Meetings are pervasive throughout industry, business, government and our private lives. The corporate and government world spends millions of dollars on meetings and it is estimated that one third of those dollars are wasted. We waste millions because we don't run meetings well, the wrong people attend, the team leader isn't in control, the agenda isn't clear and participants don't engage sufficiently to make sound decisions. Along with these process and procedure failings are the indirect costs associated with travel time, facilities, materials, lost productivity, lost sales, and general operating costs.
The good news is that we can do something about this waste. We can strengthen our skills to run effective meetings.
Meetings have several purposes. They are required to inform, persuade, influence, instruct, stimulate and ultimately to make decisions. Make sure you are clear on why you are calling participants together for a meeting.
There are six important tasks one should complete before calling a meeting. They include: clarifying your objectives for the meeting – in other words clarify why are you calling the meeting in the first place in one to three statements; deciding who should attend and when they should attend; preparing the agenda so that it clearly indicates which item is for decision, information or action; scheduling the meeting including the date, time for each agenda item, and the expected end time for the meeting; and arranging for the physical setting, ensuring there is sufficient seating, proper room set up, and appropriate technology for presentations, and don't forget the coffee and juices.
As a meeting facilitator or meeting leader, you have several important functions. Here are seven to keep in mind:
As a facilitator/leader, not only do you have these seven functions to juggle you also have several group relations functions to fulfill as well. These include:
Encouraging: Drawing others into the conversation by helping them to express themselves and contribute to the team or group.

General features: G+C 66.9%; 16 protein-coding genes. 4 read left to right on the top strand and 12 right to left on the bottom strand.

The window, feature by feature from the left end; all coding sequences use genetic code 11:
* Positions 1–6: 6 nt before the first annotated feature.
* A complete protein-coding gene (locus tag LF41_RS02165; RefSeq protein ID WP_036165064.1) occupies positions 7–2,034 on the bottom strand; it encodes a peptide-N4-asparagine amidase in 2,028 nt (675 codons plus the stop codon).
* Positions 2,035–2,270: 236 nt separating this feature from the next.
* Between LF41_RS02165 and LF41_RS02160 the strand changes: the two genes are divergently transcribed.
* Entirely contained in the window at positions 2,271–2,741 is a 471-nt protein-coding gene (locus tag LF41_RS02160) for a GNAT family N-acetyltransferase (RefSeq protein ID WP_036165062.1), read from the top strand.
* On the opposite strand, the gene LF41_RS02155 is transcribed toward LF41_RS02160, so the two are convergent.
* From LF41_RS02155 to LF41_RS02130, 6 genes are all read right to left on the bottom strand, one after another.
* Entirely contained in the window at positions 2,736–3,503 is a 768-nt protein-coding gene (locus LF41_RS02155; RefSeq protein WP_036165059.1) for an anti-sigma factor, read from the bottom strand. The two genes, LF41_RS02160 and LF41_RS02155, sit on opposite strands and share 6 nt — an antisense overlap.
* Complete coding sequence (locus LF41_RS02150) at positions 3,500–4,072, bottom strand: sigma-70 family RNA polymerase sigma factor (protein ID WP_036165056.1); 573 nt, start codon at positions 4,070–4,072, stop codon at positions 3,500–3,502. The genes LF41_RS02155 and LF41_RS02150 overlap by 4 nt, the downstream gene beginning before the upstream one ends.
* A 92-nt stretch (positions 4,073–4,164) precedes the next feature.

Empathizing: Being sensitive to interests, concerns, ambitions, frustrations and other group emotional reactions.
Harmonizing: Contributing as a peacemaker by smoothing out interpersonal clashes and moving unproductive behaviour to productive behaviour.
Modifying: Changing your opinion when facts warrant it. Remember you can’t change others opinions, only your own. You can give people the opportunity to change their thinking, but only they will do so and not because you said so.
Gatekeeping: Keeping the channels of communication open. In any group setting there are several channels of communication operating at the same time, the leader/facilitator’s role is to keep those channels flowing.
Evaluating: Requesting the group to assess how well the meeting went and whether it met the objectives laid out at the beginning. This is important if you wish to incrementally improve your meetings.
The next time you are charged with facilitating or leading a meeting review this article and you may find your meetings more productive with less time wasted. Rather than hearing, “Oh no, not another meeting!’ maybe you will hear, “We get things done in our meetings, decisions are made and we know what to do after them.”